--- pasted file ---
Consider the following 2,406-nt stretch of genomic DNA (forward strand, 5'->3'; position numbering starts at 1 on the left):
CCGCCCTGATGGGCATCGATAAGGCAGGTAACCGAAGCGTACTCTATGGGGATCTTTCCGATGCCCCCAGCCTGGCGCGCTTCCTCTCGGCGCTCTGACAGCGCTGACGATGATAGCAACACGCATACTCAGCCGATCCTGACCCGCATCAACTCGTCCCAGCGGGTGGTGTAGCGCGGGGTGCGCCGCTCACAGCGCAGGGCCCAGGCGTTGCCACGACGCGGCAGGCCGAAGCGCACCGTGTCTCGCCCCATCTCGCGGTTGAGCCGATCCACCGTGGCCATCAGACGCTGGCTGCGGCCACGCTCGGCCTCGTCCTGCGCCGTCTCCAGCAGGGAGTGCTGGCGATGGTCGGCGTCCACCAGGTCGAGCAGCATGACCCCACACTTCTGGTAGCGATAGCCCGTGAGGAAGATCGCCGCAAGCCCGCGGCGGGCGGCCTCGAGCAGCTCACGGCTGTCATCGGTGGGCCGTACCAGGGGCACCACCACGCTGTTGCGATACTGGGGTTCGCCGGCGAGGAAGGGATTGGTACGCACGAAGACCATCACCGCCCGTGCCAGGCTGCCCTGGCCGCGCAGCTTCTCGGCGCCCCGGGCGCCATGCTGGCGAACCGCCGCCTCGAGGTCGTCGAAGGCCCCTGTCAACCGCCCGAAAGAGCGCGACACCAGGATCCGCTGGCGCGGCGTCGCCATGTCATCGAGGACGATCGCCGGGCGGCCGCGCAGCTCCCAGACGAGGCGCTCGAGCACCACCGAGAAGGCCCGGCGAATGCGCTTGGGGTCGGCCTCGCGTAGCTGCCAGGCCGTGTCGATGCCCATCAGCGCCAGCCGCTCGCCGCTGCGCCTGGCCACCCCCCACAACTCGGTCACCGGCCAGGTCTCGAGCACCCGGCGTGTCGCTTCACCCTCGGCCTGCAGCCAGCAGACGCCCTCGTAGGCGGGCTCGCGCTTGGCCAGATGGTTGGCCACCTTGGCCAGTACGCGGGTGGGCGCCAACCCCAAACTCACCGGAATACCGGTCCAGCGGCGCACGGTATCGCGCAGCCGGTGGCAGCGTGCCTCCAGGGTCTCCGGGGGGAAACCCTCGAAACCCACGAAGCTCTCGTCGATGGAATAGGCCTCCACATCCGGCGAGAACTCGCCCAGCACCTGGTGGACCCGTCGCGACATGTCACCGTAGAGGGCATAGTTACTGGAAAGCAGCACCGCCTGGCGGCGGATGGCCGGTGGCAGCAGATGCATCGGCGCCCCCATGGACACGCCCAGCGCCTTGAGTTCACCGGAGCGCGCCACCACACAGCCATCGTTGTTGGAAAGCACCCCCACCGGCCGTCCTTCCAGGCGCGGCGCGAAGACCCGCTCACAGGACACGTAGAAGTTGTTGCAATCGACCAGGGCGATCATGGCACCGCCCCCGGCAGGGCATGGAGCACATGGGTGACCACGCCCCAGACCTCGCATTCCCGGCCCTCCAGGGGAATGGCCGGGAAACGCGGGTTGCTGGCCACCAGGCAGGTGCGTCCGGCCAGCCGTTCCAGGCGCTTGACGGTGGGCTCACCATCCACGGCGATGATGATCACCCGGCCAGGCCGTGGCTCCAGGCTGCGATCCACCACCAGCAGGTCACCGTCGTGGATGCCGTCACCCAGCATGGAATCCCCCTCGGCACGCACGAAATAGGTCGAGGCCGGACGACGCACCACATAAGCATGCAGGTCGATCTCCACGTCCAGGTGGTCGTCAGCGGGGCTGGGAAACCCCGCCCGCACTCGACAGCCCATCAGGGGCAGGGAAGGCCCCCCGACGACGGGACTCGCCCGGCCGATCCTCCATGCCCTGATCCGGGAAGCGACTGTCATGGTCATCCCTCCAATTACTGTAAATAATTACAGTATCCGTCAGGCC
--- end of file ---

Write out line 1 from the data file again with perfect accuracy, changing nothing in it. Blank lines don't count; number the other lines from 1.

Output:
Consider the following 2,406-nt stretch of genomic DNA (forward strand, 5'->3'; position numbering starts at 1 on the left):